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W.A. Visser ’t Hooft once wrote the following thought-provoking words about John Calvin:

    “If [people] had paid attention to Calvin, certain great misfortunes would never have happened. I will offer only one example. Everybody now knows the immense importance which the slogan ‘To each according to his needs, from each according to his capacities’ has had for Communism. Lenin thought that Communism would reach its final goal the day this slogan had become a reality. Lenin said that this slogan came from Marx. . . . But neither Lenin nor Marx was aware that three hundred years before Marx, Calvin had already formulated this thought in his exposition of 2 Corinthians 8:13-14. Calvin had there said: ‘God wills that there be proportion and equality among us, that is, each [person] is to provide for the needy according to the extent of his means so that no [one] has too much and no [one] has too little.’

    “If the churches had really taken seriously and practiced this teaching, Communists could never have been enabled to take this basically biblical thought out of its Christian context and transplant it into their materialistic and totalitarian outlook” (in The Social Humanism of Calvin by André Biéler, 1964).

When John Calvin accepted the plea of his friend William Farel to lead Geneva’s Evangelical Reform, he laid plans for a change far greater than the mere correcting of a few wayward theological errors.

Calvin aimed to shine the gospel’s light on every facet of Genevan society—its economics, its politics, its healthcare, its education, its culture. He wanted the city to become a lived-out model of the gospel’s promises and commands—a “city set on a hill” (Matt. 5:14) for all of Europe to see and imitate.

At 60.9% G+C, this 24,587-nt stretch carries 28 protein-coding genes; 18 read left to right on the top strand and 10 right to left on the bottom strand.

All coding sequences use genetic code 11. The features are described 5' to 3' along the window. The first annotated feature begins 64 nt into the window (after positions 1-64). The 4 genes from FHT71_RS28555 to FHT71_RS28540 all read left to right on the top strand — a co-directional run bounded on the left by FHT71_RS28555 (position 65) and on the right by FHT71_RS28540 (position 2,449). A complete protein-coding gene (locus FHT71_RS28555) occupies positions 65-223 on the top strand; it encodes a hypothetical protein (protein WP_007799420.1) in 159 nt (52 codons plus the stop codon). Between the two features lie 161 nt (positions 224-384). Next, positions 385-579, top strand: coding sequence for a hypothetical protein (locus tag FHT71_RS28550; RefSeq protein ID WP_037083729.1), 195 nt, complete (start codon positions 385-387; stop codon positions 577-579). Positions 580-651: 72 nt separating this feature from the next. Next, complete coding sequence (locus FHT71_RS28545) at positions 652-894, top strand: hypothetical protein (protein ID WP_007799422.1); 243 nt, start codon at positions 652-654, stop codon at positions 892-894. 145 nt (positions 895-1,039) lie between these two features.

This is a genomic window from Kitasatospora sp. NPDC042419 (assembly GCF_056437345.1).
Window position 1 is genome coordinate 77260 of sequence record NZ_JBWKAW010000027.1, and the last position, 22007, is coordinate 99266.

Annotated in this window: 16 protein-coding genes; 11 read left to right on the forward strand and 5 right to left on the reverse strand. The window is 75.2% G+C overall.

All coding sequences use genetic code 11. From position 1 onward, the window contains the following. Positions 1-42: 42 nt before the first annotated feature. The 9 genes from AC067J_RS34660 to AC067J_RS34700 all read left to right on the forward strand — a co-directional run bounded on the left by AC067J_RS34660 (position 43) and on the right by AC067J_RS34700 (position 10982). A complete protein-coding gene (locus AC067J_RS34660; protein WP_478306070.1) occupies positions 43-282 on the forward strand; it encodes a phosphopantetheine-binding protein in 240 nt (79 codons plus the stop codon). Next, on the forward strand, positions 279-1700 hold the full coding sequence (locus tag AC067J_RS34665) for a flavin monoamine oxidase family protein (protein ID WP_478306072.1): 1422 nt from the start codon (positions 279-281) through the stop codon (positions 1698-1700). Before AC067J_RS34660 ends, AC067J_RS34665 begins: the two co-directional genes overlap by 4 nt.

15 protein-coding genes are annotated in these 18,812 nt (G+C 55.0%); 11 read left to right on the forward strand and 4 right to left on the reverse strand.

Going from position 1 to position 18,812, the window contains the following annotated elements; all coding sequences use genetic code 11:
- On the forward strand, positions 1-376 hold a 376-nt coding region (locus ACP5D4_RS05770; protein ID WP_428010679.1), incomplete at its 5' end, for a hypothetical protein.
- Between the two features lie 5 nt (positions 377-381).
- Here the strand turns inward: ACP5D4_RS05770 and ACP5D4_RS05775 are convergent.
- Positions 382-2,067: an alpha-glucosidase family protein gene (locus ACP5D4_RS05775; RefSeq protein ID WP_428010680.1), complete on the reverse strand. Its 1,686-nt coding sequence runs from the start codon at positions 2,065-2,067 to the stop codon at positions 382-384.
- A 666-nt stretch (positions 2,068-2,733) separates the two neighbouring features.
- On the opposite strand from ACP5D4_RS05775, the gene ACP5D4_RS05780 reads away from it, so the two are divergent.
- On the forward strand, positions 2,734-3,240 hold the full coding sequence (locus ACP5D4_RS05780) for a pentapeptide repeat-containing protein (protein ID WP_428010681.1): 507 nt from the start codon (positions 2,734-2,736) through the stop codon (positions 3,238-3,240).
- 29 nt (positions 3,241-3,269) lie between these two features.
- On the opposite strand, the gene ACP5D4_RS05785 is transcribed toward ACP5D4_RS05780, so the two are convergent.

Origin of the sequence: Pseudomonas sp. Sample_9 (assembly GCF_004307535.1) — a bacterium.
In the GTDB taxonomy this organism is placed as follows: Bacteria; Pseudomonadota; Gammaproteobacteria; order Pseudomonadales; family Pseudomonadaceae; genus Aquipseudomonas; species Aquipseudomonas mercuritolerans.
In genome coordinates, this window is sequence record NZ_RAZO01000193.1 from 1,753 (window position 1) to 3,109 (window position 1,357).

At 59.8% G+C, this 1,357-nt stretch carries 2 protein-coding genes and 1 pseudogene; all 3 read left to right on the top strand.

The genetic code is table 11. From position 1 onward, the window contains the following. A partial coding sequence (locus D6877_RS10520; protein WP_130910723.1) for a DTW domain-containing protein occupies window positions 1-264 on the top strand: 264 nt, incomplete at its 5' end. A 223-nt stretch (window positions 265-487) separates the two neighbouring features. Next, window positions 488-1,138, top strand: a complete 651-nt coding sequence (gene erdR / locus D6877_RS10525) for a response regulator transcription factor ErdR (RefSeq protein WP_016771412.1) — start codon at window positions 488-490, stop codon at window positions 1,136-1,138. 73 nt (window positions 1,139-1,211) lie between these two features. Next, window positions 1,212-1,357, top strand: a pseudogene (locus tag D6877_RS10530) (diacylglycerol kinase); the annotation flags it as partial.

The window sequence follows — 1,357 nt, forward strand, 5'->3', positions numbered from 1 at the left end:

So Calvin set to work. Under his leadership, Genevans built hospitals, reformed schools, tackled poverty, and welcomed refugees—to name but a few of the sweeping changes. And all of this was done in conscious devotion to Christ, whose gospel commands, Calvin boldly declared, help people flourish and live well together as God intends.

One scholar calls Calvin a “social humanist.” Perhaps so. But at heart Calvin was a mere Christian who wanted to apply Jesus’ teachings. Nothing more, nothing less, nothing else.

Take Calvin’s ideas about the role of money in society as an example. Money, Calvin said, is an effective tool in the Lord’s hands—or at least it can be. Through it God can accomplish his will for both the rich and the poor. Richer people, through generous giving, can become “ministers of the poor.” And the poor, in turn, through grateful receiving, can serve the rich as “solicitors of God.” Through such a flow of money, both rich and poor bring delight to God.

With prophetic boldness Calvin encouraged his fellow Christians toward a “liberal and kindly sharing of [what we possess] with others. . . . Let this, therefore, be our rule for generosity and beneficence: We are the stewards of everything God has conferred on us by which we are to help our neighbor, and are required to render account of our stewardship. Moreover, the only right stewardship is that which is tested by the rule of love. Thus it will come about that we shall not only join zeal for another’s benefit with care for our own advantage, but shall subordinate the latter to the former” (Institutes III.vii.5). How’s that for a radical—and thoroughly Christian—economic manifesto!

And that’s but a narrow sliver of Calvin’s big dream for an entire society renewed in Christ’s name.

Given our present sad and desperate hour—life today shot through with self-maximizing individualism and callous disregard for others—Calvin’s utopian Christian dream deserves another look.

Heirs of John Calvin, it’s your move.

  1. Do you agree with the slogan "To each according to his needs, from each according to his capacities"?
  2.  From a biblical point of view, what exactly is wrong with communism? How is it different from the ideals of living in a Christian community?
  3.  Did Calvin overreach himself by trying to make every facet of Genevan society follow Scripture?
  4.  Should we apply God's Word to our society today? Where? How? And how do we deal realistically with the fact that we live in a pluralistic society?
  5.  Cooper calls Calvin's dream of applying Scripture's light to every facet of our lives "Utopian." Is that a good term for it? Is the dream realistic? Could it ever be?

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